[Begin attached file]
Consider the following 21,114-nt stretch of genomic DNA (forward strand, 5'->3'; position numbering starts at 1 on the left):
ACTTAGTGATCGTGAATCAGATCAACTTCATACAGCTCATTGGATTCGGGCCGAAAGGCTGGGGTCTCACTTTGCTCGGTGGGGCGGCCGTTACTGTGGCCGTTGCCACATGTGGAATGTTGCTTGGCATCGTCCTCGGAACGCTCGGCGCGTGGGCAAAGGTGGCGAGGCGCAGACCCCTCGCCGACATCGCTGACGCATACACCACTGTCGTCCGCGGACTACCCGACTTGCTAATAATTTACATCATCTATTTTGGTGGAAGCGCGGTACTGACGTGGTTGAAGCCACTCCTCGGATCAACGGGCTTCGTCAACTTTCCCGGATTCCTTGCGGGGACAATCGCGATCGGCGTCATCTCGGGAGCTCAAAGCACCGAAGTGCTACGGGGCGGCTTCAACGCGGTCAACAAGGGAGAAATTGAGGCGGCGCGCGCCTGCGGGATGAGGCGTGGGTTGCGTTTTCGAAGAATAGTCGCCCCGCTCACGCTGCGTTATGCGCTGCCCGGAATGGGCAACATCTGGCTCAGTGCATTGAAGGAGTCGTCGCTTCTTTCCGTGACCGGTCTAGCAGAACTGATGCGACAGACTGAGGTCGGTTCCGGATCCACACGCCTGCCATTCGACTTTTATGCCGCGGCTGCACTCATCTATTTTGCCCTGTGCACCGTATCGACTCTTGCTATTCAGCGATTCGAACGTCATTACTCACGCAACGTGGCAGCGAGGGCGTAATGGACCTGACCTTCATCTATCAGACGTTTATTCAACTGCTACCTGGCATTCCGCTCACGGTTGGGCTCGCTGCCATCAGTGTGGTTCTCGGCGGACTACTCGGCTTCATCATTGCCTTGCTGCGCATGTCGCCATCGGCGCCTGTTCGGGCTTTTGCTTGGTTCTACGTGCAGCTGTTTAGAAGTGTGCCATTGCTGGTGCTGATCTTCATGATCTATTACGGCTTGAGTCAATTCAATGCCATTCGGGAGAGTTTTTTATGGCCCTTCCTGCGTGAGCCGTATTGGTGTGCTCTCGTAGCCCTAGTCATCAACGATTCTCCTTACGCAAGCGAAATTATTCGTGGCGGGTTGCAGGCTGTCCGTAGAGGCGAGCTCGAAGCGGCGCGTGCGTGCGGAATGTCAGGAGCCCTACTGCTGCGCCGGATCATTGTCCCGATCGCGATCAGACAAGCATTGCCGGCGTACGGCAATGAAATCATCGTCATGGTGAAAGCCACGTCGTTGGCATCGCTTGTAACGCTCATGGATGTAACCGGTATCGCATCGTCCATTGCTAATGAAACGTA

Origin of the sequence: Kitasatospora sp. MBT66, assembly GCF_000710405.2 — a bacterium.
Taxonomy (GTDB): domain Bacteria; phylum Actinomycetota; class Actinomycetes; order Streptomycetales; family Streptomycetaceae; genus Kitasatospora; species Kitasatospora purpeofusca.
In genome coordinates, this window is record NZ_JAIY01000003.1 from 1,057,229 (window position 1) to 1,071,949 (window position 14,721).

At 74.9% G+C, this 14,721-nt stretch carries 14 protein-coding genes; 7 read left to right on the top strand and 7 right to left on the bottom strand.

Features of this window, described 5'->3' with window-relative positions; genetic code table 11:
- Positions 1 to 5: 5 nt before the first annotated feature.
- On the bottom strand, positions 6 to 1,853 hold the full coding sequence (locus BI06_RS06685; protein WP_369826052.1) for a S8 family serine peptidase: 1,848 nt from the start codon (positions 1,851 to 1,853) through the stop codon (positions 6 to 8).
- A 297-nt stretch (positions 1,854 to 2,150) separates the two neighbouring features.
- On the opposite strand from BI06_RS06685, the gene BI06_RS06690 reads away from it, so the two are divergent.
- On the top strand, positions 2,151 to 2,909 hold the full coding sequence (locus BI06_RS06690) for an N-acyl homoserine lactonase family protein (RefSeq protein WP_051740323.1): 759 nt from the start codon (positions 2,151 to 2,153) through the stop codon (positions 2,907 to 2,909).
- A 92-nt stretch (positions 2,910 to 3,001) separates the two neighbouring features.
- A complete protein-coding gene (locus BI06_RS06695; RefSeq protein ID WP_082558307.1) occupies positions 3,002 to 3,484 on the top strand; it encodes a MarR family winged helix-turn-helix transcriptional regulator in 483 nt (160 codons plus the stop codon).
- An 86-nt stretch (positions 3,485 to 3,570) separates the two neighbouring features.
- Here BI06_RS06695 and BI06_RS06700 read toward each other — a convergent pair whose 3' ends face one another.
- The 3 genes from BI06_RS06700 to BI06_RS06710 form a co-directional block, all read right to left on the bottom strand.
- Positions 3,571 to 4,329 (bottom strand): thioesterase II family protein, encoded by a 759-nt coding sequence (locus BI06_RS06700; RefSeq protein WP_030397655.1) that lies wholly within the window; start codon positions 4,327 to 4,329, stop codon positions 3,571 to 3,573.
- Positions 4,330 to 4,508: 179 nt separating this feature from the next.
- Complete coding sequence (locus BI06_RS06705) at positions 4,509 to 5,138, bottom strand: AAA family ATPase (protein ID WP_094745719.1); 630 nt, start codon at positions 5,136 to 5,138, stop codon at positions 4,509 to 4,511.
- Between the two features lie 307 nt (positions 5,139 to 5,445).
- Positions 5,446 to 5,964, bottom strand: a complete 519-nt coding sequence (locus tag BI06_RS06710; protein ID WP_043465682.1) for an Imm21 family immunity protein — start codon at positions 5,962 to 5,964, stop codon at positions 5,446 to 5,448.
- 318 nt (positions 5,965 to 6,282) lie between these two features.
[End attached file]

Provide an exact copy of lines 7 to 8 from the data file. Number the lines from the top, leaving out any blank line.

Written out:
Features of this window, described 5'->3' with window-relative positions; genetic code table 11:
- Positions 1 to 5: 5 nt before the first annotated feature.